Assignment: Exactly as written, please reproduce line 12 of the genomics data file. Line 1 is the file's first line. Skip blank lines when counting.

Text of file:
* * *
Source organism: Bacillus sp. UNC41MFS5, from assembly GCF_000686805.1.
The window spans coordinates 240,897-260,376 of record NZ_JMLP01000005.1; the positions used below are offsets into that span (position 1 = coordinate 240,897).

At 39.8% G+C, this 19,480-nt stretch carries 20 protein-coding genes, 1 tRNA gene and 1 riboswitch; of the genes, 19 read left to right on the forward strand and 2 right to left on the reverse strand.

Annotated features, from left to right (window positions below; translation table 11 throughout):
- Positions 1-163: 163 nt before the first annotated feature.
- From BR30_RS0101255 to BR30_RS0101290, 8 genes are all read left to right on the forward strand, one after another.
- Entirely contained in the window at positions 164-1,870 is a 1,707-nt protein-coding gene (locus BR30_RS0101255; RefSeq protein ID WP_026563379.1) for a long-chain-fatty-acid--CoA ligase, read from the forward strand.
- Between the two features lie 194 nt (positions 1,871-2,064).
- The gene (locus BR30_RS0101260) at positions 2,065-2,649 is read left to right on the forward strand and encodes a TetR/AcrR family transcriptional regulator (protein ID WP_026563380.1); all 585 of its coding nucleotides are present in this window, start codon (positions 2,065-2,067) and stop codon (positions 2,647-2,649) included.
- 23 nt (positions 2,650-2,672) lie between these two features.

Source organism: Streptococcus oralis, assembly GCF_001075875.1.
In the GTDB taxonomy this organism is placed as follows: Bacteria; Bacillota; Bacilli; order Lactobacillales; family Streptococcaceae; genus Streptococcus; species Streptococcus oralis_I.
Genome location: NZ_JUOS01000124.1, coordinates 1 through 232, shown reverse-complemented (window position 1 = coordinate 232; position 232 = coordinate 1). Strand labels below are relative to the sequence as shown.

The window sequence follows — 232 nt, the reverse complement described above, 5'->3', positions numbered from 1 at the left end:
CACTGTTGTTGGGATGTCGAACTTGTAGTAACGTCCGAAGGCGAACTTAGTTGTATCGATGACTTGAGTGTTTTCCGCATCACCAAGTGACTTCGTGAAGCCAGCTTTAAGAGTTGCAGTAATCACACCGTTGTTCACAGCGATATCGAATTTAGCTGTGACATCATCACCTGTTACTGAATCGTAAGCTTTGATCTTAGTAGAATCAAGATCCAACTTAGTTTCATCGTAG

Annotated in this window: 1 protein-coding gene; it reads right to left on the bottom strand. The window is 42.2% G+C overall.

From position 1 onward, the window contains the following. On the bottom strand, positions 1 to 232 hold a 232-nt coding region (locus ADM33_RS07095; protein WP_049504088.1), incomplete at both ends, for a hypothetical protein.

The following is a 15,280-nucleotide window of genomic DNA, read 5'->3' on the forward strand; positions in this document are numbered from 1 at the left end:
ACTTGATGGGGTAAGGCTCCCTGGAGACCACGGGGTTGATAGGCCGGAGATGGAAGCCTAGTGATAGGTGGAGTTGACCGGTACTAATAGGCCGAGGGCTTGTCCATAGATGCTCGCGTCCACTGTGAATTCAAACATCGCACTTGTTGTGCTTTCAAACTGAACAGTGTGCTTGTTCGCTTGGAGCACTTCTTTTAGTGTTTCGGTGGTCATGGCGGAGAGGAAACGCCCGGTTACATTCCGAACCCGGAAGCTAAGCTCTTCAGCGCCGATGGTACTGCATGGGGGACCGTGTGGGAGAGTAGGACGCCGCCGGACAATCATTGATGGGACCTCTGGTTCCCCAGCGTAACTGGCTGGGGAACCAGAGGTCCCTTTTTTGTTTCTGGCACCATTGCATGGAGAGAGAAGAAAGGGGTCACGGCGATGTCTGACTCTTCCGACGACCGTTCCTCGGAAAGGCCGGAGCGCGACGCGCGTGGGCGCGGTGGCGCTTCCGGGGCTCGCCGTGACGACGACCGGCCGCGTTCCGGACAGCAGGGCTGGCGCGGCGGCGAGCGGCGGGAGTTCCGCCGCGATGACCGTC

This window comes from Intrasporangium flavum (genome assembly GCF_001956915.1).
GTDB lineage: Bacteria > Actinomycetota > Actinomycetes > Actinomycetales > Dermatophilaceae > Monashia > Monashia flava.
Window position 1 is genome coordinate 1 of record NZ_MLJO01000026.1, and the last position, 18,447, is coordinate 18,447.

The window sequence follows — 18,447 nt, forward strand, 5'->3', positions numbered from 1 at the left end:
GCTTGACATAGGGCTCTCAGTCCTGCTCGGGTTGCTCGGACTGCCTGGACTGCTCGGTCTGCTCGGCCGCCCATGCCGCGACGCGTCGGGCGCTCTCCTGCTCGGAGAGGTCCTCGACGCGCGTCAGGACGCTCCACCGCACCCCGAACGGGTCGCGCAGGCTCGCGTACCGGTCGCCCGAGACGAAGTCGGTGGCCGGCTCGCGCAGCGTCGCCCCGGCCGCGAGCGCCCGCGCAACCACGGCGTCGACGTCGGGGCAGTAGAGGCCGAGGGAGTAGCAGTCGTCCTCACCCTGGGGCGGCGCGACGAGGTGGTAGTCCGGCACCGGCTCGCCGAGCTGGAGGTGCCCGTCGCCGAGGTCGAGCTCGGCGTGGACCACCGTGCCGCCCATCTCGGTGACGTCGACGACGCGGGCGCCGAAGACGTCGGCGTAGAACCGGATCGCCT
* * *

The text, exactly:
In the GTDB taxonomy this organism is placed as follows: Bacteria; Bacillota; Bacilli; order Lactobacillales; family Streptococcaceae; genus Streptococcus; species Streptococcus oralis_I.